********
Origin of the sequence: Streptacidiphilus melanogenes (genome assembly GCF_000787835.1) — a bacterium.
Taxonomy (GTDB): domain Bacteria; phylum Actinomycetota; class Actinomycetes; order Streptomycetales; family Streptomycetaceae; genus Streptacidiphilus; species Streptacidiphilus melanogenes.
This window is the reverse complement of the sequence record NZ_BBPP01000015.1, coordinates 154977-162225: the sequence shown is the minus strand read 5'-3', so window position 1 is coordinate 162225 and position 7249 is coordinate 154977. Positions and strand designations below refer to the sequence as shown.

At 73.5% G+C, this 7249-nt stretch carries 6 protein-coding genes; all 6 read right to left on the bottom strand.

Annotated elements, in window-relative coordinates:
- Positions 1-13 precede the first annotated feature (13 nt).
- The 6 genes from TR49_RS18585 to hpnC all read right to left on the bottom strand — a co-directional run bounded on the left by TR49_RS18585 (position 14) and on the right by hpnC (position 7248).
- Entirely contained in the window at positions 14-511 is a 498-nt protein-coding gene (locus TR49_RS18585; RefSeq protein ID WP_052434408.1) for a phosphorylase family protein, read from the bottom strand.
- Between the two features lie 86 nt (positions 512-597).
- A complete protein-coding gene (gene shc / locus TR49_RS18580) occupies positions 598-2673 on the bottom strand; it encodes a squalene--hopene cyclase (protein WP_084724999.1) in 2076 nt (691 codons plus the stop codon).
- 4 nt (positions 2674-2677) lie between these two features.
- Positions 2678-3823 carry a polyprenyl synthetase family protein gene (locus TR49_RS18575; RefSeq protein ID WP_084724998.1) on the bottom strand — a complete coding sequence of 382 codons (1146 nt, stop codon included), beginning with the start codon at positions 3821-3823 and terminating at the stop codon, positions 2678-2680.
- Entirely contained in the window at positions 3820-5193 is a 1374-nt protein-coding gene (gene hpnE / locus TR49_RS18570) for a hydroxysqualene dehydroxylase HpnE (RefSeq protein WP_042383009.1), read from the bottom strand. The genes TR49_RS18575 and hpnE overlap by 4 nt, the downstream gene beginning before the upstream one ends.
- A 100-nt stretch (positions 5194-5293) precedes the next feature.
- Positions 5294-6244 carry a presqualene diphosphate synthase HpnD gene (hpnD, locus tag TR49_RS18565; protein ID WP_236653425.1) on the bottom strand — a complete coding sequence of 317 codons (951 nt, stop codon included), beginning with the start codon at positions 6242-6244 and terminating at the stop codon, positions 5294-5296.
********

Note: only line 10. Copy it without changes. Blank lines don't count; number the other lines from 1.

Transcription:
- A complete protein-coding gene (gene shc / locus TR49_RS18580) occupies positions 598-2673 on the bottom strand; it encodes a squalene--hopene cyclase (protein WP_084724999.1) in 2076 nt (691 codons plus the stop codon).